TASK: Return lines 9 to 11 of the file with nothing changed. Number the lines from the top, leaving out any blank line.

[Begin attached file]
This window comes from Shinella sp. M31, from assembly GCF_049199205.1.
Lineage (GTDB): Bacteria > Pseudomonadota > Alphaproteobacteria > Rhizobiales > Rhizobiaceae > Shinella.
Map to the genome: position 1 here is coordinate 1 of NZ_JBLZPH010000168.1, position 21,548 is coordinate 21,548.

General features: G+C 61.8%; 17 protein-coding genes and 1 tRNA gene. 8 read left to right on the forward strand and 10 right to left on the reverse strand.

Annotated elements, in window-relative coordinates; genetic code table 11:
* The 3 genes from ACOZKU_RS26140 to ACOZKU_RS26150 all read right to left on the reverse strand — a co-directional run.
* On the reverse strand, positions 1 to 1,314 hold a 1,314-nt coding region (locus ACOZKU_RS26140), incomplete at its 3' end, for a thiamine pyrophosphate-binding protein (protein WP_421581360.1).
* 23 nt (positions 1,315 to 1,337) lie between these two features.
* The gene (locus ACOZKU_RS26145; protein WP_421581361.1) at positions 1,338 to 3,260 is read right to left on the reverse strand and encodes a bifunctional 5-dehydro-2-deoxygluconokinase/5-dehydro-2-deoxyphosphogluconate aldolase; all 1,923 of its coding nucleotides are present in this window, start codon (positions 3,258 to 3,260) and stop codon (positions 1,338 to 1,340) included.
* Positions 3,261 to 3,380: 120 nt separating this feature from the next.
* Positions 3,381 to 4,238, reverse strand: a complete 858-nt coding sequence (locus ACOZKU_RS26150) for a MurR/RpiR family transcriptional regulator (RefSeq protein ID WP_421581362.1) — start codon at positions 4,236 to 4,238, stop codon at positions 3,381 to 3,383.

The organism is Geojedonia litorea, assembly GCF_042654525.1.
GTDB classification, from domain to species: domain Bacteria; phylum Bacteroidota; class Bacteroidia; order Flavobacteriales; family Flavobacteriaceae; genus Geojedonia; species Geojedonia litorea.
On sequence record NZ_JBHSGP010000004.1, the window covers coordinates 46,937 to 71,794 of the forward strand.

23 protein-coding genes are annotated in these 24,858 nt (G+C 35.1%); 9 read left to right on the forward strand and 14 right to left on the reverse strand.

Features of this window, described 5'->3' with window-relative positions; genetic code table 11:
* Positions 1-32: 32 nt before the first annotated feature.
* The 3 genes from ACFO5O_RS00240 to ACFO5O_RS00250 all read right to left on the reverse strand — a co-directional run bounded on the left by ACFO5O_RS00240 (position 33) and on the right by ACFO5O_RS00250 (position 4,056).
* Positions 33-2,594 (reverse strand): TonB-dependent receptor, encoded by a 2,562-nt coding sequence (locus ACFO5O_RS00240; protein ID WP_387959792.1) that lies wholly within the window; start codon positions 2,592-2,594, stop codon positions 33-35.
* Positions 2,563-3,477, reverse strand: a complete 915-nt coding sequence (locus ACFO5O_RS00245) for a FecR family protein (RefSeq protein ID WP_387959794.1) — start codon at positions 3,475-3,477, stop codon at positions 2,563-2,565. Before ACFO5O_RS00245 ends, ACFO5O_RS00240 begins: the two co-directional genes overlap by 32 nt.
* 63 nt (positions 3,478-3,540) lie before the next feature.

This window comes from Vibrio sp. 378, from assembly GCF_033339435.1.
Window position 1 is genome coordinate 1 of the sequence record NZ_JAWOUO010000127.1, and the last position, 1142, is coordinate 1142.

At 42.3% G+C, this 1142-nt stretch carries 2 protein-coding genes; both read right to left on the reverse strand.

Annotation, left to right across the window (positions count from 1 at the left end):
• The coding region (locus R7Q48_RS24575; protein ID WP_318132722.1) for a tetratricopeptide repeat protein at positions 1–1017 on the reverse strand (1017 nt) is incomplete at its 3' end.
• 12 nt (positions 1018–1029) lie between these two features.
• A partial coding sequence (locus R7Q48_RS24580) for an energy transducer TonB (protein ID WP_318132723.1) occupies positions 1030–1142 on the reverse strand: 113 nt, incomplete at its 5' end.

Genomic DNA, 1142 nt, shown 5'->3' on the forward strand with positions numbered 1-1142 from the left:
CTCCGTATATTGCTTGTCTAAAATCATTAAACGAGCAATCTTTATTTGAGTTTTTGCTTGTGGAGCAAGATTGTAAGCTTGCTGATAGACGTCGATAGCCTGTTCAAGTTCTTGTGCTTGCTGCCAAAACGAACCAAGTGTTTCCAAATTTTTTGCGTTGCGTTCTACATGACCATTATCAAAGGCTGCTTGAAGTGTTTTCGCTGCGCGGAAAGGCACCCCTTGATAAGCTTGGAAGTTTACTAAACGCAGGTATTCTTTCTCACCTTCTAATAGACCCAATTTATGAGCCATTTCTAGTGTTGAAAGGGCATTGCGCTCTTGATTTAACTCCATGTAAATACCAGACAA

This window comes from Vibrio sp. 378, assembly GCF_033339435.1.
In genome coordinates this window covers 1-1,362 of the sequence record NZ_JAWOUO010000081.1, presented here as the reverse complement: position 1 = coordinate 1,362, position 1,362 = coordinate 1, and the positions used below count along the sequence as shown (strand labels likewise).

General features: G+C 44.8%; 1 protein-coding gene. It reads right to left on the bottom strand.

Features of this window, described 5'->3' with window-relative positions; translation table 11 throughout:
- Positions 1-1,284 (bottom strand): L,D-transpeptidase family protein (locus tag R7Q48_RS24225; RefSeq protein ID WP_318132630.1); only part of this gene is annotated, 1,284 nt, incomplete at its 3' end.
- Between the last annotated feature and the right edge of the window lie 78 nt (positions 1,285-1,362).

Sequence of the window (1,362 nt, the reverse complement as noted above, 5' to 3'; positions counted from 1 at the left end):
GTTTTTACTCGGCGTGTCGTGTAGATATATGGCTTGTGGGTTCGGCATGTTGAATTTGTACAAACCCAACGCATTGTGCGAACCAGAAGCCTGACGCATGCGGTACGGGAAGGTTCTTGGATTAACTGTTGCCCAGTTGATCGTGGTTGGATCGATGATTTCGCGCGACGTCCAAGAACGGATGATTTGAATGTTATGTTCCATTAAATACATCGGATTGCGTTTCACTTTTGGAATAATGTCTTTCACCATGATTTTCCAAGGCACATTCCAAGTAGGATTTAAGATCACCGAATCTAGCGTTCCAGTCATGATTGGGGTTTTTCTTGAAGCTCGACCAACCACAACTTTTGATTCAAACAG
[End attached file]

* The gene (locus ACOZKU_RS26145; protein WP_421581361.1) at positions 1,338 to 3,260 is read right to left on the reverse strand and encodes a bifunctional 5-dehydro-2-deoxygluconokinase/5-dehydro-2-deoxyphosphogluconate aldolase; all 1,923 of its coding nucleotides are present in this window, start codon (positions 3,258 to 3,260) and stop codon (positions 1,338 to 1,340) included.
* Positions 3,261 to 3,380: 120 nt separating this feature from the next.
* Positions 3,381 to 4,238, reverse strand: a complete 858-nt coding sequence (locus ACOZKU_RS26150) for a MurR/RpiR family transcriptional regulator (RefSeq protein ID WP_421581362.1) — start codon at positions 4,236 to 4,238, stop codon at positions 3,381 to 3,383.